Scientists have found that a new type of exploding star dies completely by exhausting all its energy in one single energy burst before collapsing into a black hole.
According to a new research by astronomers at the Centre for All-Sky Astrophysics at Curtin University and the University of Sydney, these new populations of exploding star use all their energy to emit one strong last beam of high radiation, known as gamma-ray burst, before collapsing into a black hole.
The research, which originally set out to prove the existing theory that gamma-ray bursts are always followed by a radio afterglow, discovered that the premise was wrong, and birth of black holes kill a new type of exploding star.
"After studying an ultra-sensitive image of gamma-ray bursts with no afterglow, we can now say the theory was incorrect and our telescopes have not failed us," Paul Hancock, lead researcher of the paper, said in a statement.
The researchers used a technique of stacking 200 separate observations on top of each other to re-create the image of a gamma-ray burst in much better quality, but the image depicted no signs of radio afterglow.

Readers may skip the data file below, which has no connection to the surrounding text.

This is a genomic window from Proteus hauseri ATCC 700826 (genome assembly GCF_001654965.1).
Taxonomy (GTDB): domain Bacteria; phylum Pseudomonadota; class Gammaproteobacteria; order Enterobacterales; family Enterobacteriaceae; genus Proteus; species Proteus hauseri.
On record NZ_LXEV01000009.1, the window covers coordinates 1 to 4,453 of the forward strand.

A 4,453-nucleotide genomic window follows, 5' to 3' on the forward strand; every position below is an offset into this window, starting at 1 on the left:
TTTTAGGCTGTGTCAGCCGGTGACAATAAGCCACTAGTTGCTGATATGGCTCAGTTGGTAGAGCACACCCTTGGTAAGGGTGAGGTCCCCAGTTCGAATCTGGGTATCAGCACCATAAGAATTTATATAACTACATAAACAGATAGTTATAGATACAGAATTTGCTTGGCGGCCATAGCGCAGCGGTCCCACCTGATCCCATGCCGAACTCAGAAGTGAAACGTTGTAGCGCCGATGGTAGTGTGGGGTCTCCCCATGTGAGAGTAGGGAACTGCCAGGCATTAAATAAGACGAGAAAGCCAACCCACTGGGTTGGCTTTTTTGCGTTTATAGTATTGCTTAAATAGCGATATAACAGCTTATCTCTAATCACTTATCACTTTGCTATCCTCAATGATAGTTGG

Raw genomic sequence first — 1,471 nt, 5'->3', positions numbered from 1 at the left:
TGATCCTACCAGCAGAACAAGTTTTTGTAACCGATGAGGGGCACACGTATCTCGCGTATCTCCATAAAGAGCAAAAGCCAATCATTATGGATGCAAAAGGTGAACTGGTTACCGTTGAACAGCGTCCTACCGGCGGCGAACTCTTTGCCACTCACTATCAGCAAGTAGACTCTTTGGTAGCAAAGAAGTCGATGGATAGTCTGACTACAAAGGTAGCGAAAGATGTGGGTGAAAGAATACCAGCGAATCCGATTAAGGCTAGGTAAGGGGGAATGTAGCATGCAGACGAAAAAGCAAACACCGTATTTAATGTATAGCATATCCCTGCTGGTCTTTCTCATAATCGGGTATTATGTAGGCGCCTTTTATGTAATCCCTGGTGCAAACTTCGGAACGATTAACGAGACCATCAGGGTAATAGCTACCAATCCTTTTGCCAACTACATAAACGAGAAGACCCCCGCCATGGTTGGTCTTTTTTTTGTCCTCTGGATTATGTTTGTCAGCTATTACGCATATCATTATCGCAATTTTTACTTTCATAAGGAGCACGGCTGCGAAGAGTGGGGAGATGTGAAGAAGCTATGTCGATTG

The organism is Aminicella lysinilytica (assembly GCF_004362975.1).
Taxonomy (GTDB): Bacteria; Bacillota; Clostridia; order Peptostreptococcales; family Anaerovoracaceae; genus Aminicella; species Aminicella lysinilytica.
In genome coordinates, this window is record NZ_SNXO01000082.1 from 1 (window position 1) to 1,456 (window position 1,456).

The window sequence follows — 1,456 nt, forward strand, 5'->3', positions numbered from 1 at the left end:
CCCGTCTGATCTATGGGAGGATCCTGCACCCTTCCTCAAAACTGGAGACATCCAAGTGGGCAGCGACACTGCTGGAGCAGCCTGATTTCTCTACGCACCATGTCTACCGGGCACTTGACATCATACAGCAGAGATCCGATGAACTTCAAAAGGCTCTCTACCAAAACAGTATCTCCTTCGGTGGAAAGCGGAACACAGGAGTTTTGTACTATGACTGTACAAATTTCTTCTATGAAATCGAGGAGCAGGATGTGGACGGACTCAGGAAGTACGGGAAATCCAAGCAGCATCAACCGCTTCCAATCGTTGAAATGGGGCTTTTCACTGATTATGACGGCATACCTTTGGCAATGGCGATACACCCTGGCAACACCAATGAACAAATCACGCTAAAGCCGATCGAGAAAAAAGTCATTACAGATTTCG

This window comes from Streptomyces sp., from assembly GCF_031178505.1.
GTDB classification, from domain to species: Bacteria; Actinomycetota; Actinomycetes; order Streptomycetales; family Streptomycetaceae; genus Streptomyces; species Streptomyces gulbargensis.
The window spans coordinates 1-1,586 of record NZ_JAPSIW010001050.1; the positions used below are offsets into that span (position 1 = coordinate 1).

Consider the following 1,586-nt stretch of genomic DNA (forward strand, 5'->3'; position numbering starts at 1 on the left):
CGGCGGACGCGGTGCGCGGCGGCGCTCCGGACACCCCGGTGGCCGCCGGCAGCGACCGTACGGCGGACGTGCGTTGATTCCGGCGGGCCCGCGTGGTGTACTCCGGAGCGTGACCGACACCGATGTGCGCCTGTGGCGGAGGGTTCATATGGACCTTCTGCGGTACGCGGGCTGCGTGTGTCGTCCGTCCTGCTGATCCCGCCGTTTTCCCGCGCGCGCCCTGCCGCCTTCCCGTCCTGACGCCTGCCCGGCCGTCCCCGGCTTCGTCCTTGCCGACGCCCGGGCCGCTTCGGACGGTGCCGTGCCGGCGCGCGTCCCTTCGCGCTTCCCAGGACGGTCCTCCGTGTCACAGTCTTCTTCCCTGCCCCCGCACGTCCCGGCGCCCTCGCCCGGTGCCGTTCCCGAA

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“In our research paper we argue that there must be two distinct types of gamma-ray burst, likely linked to differences in the magnetic field of the exploding star,” Hancock said.
“Gamma-ray bursts are thought to mark the birth of a black hole or neutron star – both of which have super-dense cores. But neutron stars have such strong magnetic fields (a million times stronger than those of black holes) that producing gamma-rays are more difficult.”
The researchers said that those stars that collapse to form a neutron star have energy left over to produce the radio afterglow, while those that become black holes put all their energy into one final powerful gamma-ray flash.
According to scientists, gamma-rays are the most energetic form of light and they generally contain energies in the million-electron-volt (MeV) range, or nearly 500,000 times the energy of visible light.
Researchers said that new work is required to test and verify the team’s findings, adding that the findings give them a whole new look to understand gamma-ray bursts.
“So far this work has shown that being wrong is sometimes more interesting than being right,” Hancock said.